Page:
The Transformation of Bartholomew Fortuno: A Novel

The Transformation of Bartholomew Fortuno: A Novel

by Ellen Bryson

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Overview

Bartholomew Fortuno, the World's Thinnest Man, believes that his unusual body is a gift. Hired by none other than P.T. Barnum to work at his spectacular American Museum—a modern marvel of macabre displays and live performances by Barnum's cast of freaks and oddities—Fortuno has reached the pinnacle of his career. But after a decade of solid performance, he finds his contentment flagging. When a carriage pulls up outside the Museum in the dead of night, bearing Barnum and a mysterious veiled woman—rumored to be a new performer—Fortuno's curiosity is piqued. And when Barnum asks Fortuno to follow her and report back on her whereabouts, his world is turned upsidedown. Why is Barnum so obsessed with this woman? Who is she, really? And why has she taken such a hold of the hearts of those around her?

The Transformation of Bartholomew Fortuno is a moving novelabout human appetites and longings. With pitch-perfect prose, Ellen Bryson explores what it means to be profoundly unique— and the power of love to transcend even the greatest divisions.

Product Details

ISBN-13: 9780312577124
Publisher: St. Martin's Press
Publication date: 06/07/2011
Pages: 352
Product dimensions: 5.50(w) x 8.20(h) x 1.10(d)

About the Author

ELLEN BRYSON holds a BA in English from Columbia University and an MA in creative writing from Johns Hopkins University in Washington, DC. Formerly a modern dancer, she lives in Southern California. The Transformation of Bartholomew Fortuno is her first novel.

Reading Group Guide

1. Bartholomew believes he has a gift in his natural thinness and self-control. What other gifts does he possess? How would you characterize him? How does his character change from the beginning of the novel to the end?

2. What kinds of hunger are stirred in this book? Which characters are driven to extremes by their desire and which choose to moderate themselves?

3. Bartholomew Fortuno asserts, "[Our] destiny insists we use our gifts to show others who they really are or show them what, in an ideal world, they could become. It may shock them at first, but, deep down, we open their eyes to greater possibilities." Iell argues, "I do not believe we educate our audiences. I believe we enlighten them and, in doing so, make them feel better about the dullness of their own lives. We don't open their eyes, Mr. Fortuno, we give them permission to keep them shut." Do you believe spectacles like Barnum's American Museum serve to open our eyes to new experiences, or to make us feel better about ourselves by comparison?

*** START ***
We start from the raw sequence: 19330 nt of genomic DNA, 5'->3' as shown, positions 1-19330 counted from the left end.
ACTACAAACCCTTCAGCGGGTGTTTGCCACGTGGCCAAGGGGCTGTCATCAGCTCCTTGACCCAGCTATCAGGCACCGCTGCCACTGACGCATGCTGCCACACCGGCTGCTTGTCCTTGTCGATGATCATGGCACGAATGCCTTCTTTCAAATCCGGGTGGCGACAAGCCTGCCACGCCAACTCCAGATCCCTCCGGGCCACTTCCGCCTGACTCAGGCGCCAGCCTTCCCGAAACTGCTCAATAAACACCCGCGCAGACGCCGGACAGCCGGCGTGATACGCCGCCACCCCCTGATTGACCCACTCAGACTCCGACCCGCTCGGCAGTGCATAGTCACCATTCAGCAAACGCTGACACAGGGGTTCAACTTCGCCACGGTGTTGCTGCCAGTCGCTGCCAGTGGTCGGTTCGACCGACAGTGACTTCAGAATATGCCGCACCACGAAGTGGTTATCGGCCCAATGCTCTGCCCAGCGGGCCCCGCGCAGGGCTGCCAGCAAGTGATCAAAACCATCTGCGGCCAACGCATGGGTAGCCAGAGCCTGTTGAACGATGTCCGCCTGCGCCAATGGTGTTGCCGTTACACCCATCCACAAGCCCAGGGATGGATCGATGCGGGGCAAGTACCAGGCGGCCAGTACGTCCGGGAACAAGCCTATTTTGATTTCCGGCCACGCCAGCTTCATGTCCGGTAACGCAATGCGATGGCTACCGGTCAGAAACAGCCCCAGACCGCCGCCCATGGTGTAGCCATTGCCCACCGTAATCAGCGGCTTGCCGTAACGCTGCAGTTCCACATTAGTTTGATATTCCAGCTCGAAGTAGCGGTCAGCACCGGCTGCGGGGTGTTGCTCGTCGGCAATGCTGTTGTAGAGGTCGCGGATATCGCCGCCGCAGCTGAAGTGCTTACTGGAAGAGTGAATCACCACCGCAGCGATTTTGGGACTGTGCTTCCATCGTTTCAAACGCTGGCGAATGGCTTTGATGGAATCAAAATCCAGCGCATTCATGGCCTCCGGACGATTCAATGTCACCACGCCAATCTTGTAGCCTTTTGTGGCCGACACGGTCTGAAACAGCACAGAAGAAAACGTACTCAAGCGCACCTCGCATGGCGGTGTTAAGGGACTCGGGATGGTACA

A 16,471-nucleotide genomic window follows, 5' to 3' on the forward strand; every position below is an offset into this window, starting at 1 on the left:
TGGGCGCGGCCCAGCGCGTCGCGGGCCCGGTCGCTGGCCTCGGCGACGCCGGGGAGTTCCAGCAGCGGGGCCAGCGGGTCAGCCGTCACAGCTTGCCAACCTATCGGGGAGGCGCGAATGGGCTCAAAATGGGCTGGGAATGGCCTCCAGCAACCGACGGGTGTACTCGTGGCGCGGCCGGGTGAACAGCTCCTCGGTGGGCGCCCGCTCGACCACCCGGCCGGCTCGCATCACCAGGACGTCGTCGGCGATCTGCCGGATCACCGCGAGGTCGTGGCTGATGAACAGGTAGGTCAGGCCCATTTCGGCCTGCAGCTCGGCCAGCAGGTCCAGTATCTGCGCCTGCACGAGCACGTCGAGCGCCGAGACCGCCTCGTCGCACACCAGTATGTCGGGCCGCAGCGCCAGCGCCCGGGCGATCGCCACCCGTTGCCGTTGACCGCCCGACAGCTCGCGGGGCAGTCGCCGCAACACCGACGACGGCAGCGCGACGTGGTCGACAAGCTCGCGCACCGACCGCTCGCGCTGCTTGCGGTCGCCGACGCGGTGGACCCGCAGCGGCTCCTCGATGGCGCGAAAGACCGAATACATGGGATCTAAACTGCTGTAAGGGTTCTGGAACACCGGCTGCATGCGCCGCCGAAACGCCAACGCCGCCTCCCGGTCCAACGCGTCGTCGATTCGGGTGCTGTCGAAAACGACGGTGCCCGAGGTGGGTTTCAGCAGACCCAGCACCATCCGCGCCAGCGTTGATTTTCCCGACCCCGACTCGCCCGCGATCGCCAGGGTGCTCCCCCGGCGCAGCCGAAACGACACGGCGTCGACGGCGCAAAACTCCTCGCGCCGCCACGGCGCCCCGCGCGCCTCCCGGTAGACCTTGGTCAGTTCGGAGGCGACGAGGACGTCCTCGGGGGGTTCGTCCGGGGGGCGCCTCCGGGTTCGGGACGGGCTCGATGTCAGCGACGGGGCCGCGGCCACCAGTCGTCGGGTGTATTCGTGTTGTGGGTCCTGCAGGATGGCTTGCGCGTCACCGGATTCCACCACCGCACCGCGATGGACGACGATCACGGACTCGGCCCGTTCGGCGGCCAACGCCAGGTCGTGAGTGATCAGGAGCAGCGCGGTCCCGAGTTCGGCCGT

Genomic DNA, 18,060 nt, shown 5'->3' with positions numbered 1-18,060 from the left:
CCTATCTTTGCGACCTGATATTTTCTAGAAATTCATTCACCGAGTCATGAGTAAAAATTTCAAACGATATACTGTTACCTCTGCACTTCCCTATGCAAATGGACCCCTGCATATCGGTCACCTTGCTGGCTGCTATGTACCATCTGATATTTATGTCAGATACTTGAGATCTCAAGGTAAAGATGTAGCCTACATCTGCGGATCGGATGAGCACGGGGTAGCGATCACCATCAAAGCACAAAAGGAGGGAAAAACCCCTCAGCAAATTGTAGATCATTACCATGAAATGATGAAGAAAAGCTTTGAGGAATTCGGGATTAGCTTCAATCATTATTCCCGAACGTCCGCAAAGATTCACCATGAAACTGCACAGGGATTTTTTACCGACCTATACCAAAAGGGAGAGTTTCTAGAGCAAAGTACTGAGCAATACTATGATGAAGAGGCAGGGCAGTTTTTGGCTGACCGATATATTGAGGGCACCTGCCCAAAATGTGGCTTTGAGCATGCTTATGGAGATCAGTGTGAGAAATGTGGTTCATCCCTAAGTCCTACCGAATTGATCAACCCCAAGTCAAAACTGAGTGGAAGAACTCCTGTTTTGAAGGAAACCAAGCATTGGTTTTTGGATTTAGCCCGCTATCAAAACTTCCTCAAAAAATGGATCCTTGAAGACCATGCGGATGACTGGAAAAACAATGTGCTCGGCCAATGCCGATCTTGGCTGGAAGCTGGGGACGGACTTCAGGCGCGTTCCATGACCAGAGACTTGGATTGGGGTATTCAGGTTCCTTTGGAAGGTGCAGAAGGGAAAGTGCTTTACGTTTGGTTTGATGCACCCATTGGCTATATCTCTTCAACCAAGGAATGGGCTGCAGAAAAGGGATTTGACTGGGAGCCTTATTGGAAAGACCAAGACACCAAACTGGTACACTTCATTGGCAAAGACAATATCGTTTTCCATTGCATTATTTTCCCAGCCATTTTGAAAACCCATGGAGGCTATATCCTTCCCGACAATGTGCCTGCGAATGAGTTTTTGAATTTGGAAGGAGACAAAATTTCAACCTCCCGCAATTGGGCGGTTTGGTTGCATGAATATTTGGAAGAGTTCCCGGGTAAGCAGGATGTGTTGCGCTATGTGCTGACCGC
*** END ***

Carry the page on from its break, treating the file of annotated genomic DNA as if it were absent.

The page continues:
4. Before the answer is revealed, what did you suspect was Iell's secret?

5. When does Bartholomew's love for Iell twist from romantic to obsessive? At what moment did you realize he was an unreliable narrator?

6. Bridgett is a well-known Gaff, but her performance is so impressive that the other characters begin to forget her former life as a barmaid. Are there other characters who seem to be faking it? Do you believe Bartholomew is a Gaff?

7. What is the importance of the setting in this novel? Is there anything about historical New York City that surprised you—the smell, the streets, the layout?

8. When Iell sends Bartholomew off to the Chinaman, she says, "You're the only one I trust." Do you think this is sincere, or do you think she is taking advantage of his affections? Do you believe his feelings are ever reciprocated?

9. While Bartholomew longs to be home in the museum, other characters say they feel trapped inside. Does this serve as a place of protection or imprisonment? Are the characters creating a world of magic or a space to hide? What is the significance of the birds in this novel?

10. If you could travel back to the American Museum, which character would you most like to see Why?

11. You never get the chance to see a photograph of Barnum's "freaks" as you read Transformation, though the prose provides a vivid description of each. Do you think you would respond differently to this story as a film? Do you believe you listen to stories differently when you cannot see the subject's face? Were you tempted to look up Mathew Brady's photographs as you read the book, or did you wish to rely on your own imagination?

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